Four Technologies That Are Currently Making the World a Better Place

Not all new technology is necessarily helpful for the well-being of human societies around the world. When coal-powered energy generation was developed, millions of people suddenly had to take on the dangerous job of coal mining. When railroads were invented, millions of people had to risk their lives to blast tunnels into mountains. The list could arguably go on forever. It is true, however, that nearly every technology has also good consequences – especially including both electricity and railroad infrastructure in the above cases.

Fortunately, we have now come far enough now that new technologies lean more toward the side of making the world a much better place. Still, anything new tends to scare people. And because of this, new technologies are frequently misunderstood. Here we will look into four examples of the ways humans are using technology to improve the world in which we live, with the hopes of assuaging the fears and misconceptions that many people have about technological innovation.

Robots That Repair Coral Reefs

One of the clearest consequences of global warming is the rapid deterioration of coral reefs, most notably the great coral reef of eastern Australia. Without prompt human intervention to repair the last two hundred years of damage, the climate has already changed so much that most of the existing coral reefs will be lost. While we are well aware that something needs to be done, the sheer size of the coral reef precludes the ability of humans to realistically fix the issue with manpower alone.

Fortunately, Australian universities have recently developed something they call LarvalBot. This is an underwater drone that shepherds existing coral gametes into a safe environment within a region where they can safely grow. Once they have matured enough to survive on their own, LarvalBot takes 100,000 of the coral larvae to the parts of the reef that are the most damaged. This new technology will allow humanity to leverage its knowledge to solve problems that we would not otherwise be able to realistically tackle.

Creating Edible Pollution

Okay, so the idea of edible pollution is not terribly appetizing – and the phrase itself is certainly a bit hyperbolic – but a way to turn carbon dioxide pollution into a food source really does exist. And we already use it all the time: plants. Plants, of course, use oxygen and sunlight to create more complex molecules that we eventually eat. A new kind of bio-solar panel is taking this idea to the next level. The idea is to coat a solar panel-like device with a layer of highly efficient algae. These algae are the algal carbon-eating equivalent of professional athletes.

They are far more efficient at removing carbon dioxide from the atmosphere than their larger plant cousins. As an added benefit, the algae themselves are edible and can be used to help relieve food shortages in areas of the world struck by famine. It really is a win-win technology, and as the engineering hurdles blocking its adoption fall one by one, we can expect to see these green solar farms popping up all over the world soon.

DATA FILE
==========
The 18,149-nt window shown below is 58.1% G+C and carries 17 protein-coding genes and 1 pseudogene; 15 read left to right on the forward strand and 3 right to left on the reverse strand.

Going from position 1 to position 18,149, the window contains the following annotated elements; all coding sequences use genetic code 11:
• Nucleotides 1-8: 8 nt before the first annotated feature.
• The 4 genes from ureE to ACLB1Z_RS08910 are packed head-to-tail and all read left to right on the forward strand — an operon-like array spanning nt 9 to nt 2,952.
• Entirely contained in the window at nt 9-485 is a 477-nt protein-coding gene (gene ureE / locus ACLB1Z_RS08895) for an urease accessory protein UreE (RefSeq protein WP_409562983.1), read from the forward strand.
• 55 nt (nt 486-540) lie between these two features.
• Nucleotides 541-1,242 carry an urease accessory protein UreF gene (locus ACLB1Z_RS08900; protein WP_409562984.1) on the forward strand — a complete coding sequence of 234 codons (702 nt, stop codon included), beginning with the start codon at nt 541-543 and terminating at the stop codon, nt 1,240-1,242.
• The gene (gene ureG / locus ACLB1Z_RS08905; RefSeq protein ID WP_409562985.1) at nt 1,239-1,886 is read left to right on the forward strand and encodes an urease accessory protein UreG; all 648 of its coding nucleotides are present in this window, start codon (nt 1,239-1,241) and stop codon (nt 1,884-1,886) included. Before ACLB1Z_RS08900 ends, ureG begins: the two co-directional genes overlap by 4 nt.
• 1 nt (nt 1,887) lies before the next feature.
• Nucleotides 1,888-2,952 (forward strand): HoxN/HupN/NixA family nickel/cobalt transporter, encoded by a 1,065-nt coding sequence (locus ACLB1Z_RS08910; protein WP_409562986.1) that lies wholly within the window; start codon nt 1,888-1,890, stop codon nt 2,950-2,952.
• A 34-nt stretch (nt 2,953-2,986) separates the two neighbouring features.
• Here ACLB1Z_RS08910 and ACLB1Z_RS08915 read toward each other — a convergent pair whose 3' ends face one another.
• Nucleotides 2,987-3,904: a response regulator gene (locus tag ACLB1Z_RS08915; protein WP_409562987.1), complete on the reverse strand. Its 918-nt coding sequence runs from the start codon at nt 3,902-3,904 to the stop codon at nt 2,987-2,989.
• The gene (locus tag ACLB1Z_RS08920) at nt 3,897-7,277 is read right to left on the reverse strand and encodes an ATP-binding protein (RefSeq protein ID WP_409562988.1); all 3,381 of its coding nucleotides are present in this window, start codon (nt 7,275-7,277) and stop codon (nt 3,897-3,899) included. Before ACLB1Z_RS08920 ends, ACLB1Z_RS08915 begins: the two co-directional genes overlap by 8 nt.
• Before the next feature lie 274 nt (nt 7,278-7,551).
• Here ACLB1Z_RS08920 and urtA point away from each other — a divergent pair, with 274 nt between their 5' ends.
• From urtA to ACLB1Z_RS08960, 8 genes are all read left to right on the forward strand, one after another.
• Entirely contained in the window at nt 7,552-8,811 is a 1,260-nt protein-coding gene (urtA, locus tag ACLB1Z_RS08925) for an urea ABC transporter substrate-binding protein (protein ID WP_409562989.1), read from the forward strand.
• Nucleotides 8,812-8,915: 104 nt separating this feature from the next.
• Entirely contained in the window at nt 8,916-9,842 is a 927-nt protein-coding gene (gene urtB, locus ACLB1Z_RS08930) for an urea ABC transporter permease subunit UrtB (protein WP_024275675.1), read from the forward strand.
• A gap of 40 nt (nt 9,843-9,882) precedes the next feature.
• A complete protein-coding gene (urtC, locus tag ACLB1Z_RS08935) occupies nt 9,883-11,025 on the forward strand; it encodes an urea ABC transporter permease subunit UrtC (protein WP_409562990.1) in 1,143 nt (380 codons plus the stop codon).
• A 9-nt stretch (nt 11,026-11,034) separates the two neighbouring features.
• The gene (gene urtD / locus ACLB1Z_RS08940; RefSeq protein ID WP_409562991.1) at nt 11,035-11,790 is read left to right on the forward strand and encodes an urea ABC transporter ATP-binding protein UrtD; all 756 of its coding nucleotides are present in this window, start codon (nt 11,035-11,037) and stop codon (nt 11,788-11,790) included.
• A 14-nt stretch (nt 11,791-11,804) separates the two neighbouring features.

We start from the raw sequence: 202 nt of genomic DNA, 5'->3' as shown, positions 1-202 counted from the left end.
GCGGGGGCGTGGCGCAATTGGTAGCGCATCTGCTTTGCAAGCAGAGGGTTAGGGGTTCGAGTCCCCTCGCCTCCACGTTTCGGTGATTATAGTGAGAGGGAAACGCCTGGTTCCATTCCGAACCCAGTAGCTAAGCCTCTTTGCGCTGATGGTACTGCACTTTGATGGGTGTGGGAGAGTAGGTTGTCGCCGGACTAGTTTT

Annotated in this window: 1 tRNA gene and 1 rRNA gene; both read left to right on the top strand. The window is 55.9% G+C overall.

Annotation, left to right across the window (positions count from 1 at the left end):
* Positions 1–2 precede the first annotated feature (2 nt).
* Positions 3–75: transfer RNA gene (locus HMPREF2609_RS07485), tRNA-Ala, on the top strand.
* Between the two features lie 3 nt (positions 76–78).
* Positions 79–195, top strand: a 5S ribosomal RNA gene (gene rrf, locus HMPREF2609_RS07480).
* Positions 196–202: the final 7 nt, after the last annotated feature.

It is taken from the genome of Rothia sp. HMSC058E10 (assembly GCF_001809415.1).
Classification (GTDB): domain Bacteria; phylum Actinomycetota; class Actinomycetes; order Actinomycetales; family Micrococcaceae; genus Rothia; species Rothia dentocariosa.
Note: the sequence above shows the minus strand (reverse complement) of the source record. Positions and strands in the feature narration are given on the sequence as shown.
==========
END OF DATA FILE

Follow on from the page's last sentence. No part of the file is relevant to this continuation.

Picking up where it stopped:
Replacing Humans in Dangerous Jobs

It used to be the case that the only way to get a dangerous job accomplished was to find a person desperate enough or daring enough to take on the risk of accomplishing the task. Especially in more developed countries, this is quickly becoming a thing of the past thanks to the introduction of robots. Better safety laws, paired with a newfound ability to use these robots to accomplish the most dangerous and dirty tasks, represent a huge leap forward for workers’ safety rights. And a less-often considered benefit of this shift is the fact that robots can not only do jobs more safely, but they can also do jobs better.

For instance, soldiers can now use a robot to detect and destroy explosives, factories can use a robot to interact with especially dangerous machinery, and first responders can now use an inspection robot when responding to sites with hazardous materials. In the example of explosive ordinance disposing robots, an explosive charge can be destroyed far more quickly with a robot simply because far fewer safety precautions are necessary. Instead of slowly approaching an explosive and analyzing every possible angle before inching any closer, robots can charge right in, detonate the device, and allow troops to continue their advance unabated.

Much Safer Streets

Advances in acoustic triangulation and engineering have given police quite a leg-up on gun violence in the last few years. The devices that these technological advances have enabled now allow police to know the exact time and location of a gunshot, meaning that it will be far easier to both catch criminals and to get the law enforcement officers to the scene of a crime right after it happens. The technology behind this is based on sound triangulation. When a gunshot occurs, it is picked up by several sensors around the city.

By calculating how long the sound took to reach each sensor, computers can then identify exactly when and where the shot took place. And while this advancement – as well as all of the others that have been brought to us by science and technology – seem impressive by themselves, they represent only the tip of the iceberg. New technological innovations have already created exponentially more technologies than have been addressed here, and they will only continue to do so at a faster rate in the future.